Papier-mache was introduced to India in the 14th century by the Persian mystic Mir Syed Ali Hamdani. He visited the Kashmir region from Persia, bringing in skilled artisans and artisans.
The process of making the paper-mâché craft begins with dipping the paper pulp into boiling water. Glue is additionally added to the ground paper mass. This process uses a traditional adhesive that mixes water and natural starch to a heavy cream consistency. Oil is added to keep it looking light and smooth.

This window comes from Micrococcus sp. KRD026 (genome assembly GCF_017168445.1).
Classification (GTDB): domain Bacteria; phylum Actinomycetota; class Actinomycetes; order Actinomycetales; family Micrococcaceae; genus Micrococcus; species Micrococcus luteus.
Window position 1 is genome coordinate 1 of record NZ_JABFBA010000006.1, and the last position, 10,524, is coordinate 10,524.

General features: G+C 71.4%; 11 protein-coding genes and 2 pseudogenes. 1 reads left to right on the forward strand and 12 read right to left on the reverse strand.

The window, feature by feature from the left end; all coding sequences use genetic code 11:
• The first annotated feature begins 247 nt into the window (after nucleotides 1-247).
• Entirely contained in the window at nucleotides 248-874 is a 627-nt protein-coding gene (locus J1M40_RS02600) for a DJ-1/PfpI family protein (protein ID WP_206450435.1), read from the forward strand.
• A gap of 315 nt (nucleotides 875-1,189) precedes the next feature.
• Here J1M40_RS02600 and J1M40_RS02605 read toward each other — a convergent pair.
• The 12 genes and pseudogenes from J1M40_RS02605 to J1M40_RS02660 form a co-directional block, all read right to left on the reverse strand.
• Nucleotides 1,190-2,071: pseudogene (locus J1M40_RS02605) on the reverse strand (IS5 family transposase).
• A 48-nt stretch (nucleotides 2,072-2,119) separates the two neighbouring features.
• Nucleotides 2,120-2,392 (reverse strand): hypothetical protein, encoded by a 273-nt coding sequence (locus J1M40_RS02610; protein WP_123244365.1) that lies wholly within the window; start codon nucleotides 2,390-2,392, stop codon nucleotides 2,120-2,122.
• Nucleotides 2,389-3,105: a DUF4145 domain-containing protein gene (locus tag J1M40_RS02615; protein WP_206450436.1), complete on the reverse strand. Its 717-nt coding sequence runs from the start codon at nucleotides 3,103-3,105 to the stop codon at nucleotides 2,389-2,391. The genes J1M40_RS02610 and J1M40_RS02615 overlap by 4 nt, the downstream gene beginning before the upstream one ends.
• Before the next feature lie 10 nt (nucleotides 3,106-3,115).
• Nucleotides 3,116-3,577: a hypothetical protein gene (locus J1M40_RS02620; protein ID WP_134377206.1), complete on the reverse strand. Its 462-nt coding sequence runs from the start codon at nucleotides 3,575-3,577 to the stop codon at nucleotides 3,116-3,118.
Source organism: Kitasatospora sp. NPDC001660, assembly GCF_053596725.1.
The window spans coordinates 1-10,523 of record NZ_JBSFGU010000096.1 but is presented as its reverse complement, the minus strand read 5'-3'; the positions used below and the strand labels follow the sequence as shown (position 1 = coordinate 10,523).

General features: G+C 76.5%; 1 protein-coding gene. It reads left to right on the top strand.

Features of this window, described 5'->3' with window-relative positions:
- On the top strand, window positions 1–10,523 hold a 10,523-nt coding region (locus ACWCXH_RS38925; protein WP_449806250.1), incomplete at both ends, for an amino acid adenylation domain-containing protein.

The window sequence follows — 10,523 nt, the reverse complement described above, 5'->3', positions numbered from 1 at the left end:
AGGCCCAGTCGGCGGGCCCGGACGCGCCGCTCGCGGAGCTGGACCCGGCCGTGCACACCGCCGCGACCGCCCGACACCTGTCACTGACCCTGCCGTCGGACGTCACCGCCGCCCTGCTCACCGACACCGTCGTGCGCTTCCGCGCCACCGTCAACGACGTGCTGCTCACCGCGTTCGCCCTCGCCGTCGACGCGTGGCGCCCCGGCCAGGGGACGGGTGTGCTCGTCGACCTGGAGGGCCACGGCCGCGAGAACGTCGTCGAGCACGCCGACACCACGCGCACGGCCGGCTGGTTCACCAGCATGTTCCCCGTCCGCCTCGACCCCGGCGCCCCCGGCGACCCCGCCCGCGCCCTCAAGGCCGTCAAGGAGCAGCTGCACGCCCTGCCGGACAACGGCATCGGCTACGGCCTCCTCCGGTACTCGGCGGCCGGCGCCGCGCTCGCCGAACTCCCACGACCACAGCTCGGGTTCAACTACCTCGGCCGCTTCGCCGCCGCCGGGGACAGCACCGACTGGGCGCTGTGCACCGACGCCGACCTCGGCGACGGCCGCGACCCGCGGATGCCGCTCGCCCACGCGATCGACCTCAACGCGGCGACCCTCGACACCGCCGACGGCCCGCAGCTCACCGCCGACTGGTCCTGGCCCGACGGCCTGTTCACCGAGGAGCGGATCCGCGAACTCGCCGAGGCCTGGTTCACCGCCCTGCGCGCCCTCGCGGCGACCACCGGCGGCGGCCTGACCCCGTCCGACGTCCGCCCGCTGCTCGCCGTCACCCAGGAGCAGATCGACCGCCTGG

The origins of papermâché crafts in Kashmir date back to the 15th century. And the credit for bringing this art form to Kashmir is said to be attributed to Kashmir's eighth ruler, Zain-ul-Abidin. He discovered this art while still Prince of Kashmir in Samarkand, Central Asia. That's when he became intrigued by ppapermâché crafts. When he returned to Kashmir, he brought many craftsmen with him to the valley to train his subjects there. Another legend holds that this art was brought to Kashmir by a Sufi poet and saint named Mir Sayyid Ali Hamdani. It came from Iran to Kashmir in the mid-14th century. Britain brought 700 artisans from Iran.